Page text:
Ellerbe Marathon champ Baxley: ‘I’m shocked’

Hamlet woman sets county record; Vanuga wins overall

By Kevin Spradlin
PeeDeePost.com

* Complete results
* Age group awards
* Photos – Set 1 (start, top 8 and finish) – Set 2 (the field)
Rain or shine, marathon will go on
* 2015 running schedule

ELLERBE — Rosemary Baxley talked about redemption.

Last year, she ran through injury and knew by the 6-mile point that it simply wasn’t her day. She was right, and trudged through the final 20 miles of the Ellerbe countryside to finish in 60th place in a humbling 5 hours, 18 minutes and 14 seconds.

Kevin Spradlin | PeeDeePost.com Levi Vanuga eyes the finish line at the three-hour mark of the 24th annual Ellerbe Marathon.

Kevin Spradlin | PeeDeePost.com
Levi Vanuga eyes the finish line at the three-hour mark of the 24th annual Ellerbe Marathon.

On Saturday, she made up for it. On Saturday, she made history. The 52-year-old Hamlet woman held off a hard-charging Stephanie Hill in the second half of the course to win the women’s title on Saturday in the 24th annual Ellerbe Marathon. Baxley improved 39 spots from last year’s finish, placing 21st, and knocked nearly a full hour off her time.

Baxley won on Saturday in 4 hours, 20 minutes and 20.5 seconds. Hill, 37, of Greensboro, 53 seconds behind in 4:21:17.6. Chris Kubiak, 52, of Rockingham, earned a third-place finish in 4:37:43.6. Both Baxley and Kubiak are members of the Mangum Track Club, the organization charged with hosting the annual footrace.

Baxley and 72 other official finishers, including six self-timed early starters, endured a starting time temperature of 46 degrees with a light rain that sometimes became much heavier. Two hours and 40 minutes in the race, and again at about the four-hour mark, the skies open up to drench the runners. But the rain also helped keep the forecasted high of 70 degrees away, long enough perhaps to help everyone breathe that much better to the finish line.

With the win, Baxley also was recognized as the top county female and posted the fastest time on the course by a Richmond County woman, breaking the previous standard set in 2013 by Sherri Caulder. It was the race’s closest finish in the women’s field since Tracy Christian’s 28-second win over Amanda Sloan in 2005.

Kevin Spradlin | PeeDeePost.com Don Covington (in hat), of Rockingham, is the only runner to have finished all 24 Ellerbe Marathon events.

Stephanie Spradlin | PeeDeePost.com
Don Covington (in hat), of Rockingham, is the only runner to have finished all 24 Ellerbe Marathon events.

“I’m happy, Baxley said holding the pottery distributed as awards, including the piece custom-crafted by fellow marathoner Irene Russell. “I’m shocked.”

Before the event, and even through it, Baxley maintained an innocent insistence that she had planned to run Saturday’s race easy — almost more of a training run than a race. As she approached the 10K mark at the second aid station, she knew she was the first female and literally apologized for it. It was a place, Baxley said, she had no intention of staying.

History, however, had other plans. While Hill, Kubiak and Justine Seabolt (fourth, 4:46:06.1) continued the hunt, Baxley resumed what seemed to be a leisurely pace 0f 9:56.3 per mile. Steady throughout, Baxley started in front and finished there.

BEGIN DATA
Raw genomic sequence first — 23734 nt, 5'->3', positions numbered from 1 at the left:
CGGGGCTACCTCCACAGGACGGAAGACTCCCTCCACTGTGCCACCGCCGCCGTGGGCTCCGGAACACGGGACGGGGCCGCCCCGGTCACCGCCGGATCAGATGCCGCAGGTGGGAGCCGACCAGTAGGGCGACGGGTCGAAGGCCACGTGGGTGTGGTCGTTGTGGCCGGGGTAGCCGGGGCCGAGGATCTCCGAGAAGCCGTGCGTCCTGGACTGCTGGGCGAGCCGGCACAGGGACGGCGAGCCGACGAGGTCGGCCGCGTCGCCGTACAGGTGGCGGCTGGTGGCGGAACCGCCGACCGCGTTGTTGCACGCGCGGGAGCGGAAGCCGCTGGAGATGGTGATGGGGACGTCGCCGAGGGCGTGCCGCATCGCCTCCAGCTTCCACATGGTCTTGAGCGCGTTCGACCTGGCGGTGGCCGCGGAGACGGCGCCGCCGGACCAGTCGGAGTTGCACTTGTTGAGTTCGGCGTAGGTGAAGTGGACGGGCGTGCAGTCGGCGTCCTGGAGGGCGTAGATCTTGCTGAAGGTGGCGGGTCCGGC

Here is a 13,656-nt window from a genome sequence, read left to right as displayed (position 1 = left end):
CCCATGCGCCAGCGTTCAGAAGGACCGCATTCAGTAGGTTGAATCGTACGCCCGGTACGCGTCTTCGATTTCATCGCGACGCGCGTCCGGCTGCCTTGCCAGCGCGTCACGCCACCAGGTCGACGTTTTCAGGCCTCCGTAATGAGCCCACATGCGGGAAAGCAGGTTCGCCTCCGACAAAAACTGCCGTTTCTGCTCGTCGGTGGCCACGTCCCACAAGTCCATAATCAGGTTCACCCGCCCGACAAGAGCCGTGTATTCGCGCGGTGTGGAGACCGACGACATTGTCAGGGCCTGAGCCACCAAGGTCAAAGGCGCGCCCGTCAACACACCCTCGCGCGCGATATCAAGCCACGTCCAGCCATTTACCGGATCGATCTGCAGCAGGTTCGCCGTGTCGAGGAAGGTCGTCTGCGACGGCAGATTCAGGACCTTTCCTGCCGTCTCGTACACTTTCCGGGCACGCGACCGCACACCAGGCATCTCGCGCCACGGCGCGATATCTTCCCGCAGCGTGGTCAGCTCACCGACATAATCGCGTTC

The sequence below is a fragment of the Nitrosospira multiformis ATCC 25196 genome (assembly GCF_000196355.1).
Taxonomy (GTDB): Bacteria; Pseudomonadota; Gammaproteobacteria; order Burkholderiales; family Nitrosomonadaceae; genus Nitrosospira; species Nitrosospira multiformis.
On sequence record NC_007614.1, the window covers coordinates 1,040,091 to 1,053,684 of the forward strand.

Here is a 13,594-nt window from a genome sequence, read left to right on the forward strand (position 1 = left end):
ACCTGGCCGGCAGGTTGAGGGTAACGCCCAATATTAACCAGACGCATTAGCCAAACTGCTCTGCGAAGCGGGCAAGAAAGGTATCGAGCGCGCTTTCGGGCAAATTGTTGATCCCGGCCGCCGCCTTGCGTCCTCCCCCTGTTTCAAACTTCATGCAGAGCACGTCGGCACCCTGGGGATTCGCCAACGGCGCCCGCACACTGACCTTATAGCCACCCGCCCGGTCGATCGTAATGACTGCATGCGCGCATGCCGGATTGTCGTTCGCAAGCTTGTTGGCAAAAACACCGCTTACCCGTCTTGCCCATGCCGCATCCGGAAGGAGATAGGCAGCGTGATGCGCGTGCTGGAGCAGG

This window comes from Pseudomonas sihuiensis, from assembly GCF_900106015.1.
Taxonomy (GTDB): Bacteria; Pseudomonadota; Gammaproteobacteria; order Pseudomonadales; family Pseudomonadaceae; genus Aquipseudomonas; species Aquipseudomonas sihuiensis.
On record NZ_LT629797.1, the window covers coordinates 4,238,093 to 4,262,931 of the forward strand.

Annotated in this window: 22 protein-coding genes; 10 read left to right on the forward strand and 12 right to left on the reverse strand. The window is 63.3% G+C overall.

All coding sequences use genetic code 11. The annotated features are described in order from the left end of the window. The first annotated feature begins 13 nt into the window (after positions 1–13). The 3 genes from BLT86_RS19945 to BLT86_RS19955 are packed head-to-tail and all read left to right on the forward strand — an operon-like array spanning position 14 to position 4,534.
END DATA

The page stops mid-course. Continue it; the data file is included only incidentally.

The men’s race was something else altogether. From the start, three-time champion Brian Kistner let the field know he was ready for a fourth. The 44-year-old Florence, S.C. runner and Mangum Track Club member knew the course and his strengths and weaknesses. Between the time the field left the start line on Grassy Island Road in front of the Mount Pleasant Community Club and when it turned right onto Ballard Street a couple miles later, in front of Ellerbe Middle School, Kastner enjoyed a 20-meter lead on a chase pack that included 25-year-old Levi Vanuga, a soldier stationed at Fort Bragg, and 41-year-old Rich Riopel, of Morganville, N.J.

Kevin Spradlin | PeeDeePost.com Rich Riopel, of New Jersey, gave chase to leader Levi Vanuga but couldn't quite reel him in.

Kevin Spradlin | PeeDeePost.com
Rich Riopel, of New Jersey, gave chase to leader Levi Vanuga but couldn’t quite reel him in.

Vanuga, making up for lost time as he was late to the start, hit the first aid station in front of Carolina Farm Credit took time to walk and absorb the liquid refreshment offered. Others maintained a more runner-like pace. The move, it seemed, put Vanuga at a disadvantage and perhaps showed others a weakness.

But it was all part of his strategy. As the leaders approached the 10K mark at Aid Station 2, Vanuga had taken the lead. Kistner was second and Riopel had moved into third — but was pulling Kistner in.

Vanuga made the turn onto Concord Church Road and at the intersection with the largely unnoticed Green Acres Lane — one of several inclines on the day — he held held a commanding 1-minute, 50-second lead over Kistner. Riopel was another 56 seconds behind Kistner, while 54-year-old Charles Bouchard, of Hudson, was a mere 39 seconds behind Riopel. Chas Willimon, 34, of Cornelius, was fifth at this point, only 12 seconds behind Bouchard.

Vanuga crested the top of the largest hill of the day — and one of the steepest — in 1:49:52. Riopel had since passed Kistner and knew he had plenty of time to catch the leader. At the top of the hill at Aid Station 5, he looked at his watch: 1:53:32 — a full 3 minutes and 40 seconds behind Vanuga. There was time, and while Riopel’s ever-present smile remained, Vanuga wasn’t smiling.